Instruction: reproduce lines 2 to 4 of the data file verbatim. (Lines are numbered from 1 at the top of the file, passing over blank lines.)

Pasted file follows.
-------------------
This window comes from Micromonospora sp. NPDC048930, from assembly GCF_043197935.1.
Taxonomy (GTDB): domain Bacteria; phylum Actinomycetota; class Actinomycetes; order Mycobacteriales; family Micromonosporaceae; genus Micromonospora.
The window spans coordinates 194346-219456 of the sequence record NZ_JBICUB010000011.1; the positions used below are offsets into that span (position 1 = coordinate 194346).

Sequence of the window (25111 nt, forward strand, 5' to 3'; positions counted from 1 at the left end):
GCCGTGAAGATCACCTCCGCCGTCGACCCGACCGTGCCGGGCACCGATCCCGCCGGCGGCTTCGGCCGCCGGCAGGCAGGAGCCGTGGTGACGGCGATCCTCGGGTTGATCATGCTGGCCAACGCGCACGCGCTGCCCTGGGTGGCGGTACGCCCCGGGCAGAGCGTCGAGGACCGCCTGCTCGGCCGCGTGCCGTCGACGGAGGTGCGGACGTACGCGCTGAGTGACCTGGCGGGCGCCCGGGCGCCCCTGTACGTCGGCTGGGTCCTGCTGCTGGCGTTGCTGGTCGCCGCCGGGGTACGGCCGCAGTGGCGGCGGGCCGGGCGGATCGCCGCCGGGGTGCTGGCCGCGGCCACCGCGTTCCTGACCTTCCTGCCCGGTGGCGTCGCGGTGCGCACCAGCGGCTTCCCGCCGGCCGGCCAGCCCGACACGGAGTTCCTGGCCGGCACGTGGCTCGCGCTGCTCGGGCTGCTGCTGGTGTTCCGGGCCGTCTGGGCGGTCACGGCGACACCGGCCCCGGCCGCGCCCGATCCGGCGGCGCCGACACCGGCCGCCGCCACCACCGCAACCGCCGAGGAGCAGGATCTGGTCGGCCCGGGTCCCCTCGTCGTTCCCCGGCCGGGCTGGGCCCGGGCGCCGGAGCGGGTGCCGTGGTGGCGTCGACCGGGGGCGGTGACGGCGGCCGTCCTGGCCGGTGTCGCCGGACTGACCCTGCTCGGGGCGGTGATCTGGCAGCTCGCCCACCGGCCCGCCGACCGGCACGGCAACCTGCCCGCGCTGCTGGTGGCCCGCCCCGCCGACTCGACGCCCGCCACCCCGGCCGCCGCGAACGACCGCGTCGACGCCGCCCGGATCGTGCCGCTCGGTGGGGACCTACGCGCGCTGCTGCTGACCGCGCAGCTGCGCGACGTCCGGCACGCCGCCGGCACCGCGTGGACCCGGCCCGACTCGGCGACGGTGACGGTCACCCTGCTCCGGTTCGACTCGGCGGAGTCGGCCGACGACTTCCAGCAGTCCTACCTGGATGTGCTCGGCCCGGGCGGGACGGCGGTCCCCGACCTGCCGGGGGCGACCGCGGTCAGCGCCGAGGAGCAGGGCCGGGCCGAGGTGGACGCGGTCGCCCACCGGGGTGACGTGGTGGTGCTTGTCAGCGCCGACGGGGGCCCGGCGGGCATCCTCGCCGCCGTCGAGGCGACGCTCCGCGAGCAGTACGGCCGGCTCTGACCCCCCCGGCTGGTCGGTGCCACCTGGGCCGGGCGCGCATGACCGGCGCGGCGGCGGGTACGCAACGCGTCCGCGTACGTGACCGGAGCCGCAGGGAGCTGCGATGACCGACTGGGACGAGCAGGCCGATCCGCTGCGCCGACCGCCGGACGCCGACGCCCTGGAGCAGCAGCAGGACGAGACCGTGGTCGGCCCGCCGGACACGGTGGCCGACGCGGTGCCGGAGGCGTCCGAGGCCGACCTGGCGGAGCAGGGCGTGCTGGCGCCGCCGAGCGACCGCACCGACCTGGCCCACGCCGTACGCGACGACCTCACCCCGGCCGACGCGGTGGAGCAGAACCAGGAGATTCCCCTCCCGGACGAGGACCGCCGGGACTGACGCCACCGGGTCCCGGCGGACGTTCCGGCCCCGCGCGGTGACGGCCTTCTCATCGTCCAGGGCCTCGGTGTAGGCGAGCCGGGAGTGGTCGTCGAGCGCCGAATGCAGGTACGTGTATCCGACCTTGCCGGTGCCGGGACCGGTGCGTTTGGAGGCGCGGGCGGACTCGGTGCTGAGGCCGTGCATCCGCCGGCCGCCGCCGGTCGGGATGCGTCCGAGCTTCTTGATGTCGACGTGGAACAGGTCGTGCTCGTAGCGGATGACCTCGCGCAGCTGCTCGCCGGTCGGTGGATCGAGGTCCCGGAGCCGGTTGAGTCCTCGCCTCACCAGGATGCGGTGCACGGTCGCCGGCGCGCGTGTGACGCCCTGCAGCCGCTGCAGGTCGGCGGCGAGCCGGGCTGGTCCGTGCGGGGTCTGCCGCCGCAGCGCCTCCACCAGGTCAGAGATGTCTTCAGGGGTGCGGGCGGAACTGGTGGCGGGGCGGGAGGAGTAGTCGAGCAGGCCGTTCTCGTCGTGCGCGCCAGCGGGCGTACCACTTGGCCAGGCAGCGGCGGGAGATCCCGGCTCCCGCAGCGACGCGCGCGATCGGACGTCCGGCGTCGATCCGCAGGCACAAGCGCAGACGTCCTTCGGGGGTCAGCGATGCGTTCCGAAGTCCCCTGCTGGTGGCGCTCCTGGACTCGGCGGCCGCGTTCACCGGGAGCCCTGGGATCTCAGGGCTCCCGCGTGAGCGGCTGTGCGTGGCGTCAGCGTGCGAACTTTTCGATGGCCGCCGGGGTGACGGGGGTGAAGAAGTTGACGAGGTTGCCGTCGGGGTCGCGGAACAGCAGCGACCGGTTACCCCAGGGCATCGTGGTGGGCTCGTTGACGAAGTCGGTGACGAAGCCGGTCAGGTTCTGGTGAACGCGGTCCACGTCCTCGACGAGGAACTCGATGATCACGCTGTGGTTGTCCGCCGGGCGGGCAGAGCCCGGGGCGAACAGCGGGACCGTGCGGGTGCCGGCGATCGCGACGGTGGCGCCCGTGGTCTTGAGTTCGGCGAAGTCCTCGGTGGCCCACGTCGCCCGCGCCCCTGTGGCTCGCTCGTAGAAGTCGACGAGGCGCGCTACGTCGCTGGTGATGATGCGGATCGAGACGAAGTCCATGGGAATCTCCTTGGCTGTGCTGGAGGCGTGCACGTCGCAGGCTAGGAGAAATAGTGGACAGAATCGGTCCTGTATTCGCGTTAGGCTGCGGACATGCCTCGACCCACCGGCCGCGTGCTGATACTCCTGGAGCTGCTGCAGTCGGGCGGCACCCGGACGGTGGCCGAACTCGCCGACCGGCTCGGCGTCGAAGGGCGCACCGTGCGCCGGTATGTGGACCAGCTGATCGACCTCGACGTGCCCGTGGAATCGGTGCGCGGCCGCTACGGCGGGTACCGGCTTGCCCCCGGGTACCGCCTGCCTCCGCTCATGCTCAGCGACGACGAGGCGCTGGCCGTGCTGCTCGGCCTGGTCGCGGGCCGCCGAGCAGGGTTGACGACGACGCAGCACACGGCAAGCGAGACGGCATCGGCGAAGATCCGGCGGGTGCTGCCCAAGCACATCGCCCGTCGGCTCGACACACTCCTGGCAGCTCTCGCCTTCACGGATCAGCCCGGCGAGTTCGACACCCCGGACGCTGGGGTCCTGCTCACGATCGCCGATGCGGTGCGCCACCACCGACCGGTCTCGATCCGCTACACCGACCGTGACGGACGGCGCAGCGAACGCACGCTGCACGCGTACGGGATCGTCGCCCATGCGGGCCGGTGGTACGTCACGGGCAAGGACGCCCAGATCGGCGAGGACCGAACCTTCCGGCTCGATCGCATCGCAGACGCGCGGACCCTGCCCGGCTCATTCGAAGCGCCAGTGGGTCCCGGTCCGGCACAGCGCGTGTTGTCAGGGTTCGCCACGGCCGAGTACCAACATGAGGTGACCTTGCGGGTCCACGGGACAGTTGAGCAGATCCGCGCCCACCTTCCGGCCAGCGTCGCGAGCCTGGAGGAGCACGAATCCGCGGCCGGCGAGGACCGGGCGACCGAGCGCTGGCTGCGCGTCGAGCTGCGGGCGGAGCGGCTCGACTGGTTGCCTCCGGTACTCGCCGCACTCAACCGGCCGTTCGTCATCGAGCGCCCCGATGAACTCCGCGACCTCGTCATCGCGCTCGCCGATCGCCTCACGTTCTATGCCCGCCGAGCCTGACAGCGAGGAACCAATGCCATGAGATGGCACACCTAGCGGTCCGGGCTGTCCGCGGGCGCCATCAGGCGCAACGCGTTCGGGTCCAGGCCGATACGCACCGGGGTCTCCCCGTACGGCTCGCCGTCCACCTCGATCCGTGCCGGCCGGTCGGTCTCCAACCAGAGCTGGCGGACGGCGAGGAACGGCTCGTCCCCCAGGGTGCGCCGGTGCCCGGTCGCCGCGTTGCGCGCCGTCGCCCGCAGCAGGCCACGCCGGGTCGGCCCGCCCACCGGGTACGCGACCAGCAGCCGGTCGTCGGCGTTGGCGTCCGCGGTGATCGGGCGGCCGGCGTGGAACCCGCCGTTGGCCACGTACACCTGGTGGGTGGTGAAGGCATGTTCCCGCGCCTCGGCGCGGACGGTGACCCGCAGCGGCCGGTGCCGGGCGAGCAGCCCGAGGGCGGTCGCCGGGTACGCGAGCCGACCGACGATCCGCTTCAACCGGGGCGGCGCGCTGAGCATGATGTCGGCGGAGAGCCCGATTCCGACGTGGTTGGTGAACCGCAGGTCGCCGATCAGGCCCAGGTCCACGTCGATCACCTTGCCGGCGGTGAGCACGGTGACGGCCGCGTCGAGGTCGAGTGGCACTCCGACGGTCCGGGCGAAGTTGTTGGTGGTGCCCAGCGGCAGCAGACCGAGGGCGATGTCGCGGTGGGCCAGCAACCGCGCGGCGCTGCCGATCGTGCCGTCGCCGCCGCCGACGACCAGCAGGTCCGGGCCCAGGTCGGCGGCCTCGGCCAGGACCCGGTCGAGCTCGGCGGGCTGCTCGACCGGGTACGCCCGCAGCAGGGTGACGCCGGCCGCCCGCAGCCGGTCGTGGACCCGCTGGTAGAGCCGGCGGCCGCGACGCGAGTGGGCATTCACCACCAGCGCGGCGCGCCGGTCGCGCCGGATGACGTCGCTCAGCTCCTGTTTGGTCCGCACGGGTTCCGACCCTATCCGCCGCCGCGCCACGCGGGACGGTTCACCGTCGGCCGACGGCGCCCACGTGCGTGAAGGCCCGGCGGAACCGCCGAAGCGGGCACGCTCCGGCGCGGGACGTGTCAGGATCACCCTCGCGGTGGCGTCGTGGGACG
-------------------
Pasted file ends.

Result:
Taxonomy (GTDB): domain Bacteria; phylum Actinomycetota; class Actinomycetes; order Mycobacteriales; family Micromonosporaceae; genus Micromonospora.
The window spans coordinates 194346-219456 of the sequence record NZ_JBICUB010000011.1; the positions used below are offsets into that span (position 1 = coordinate 194346).

Sequence of the window (25111 nt, forward strand, 5' to 3'; positions counted from 1 at the left end):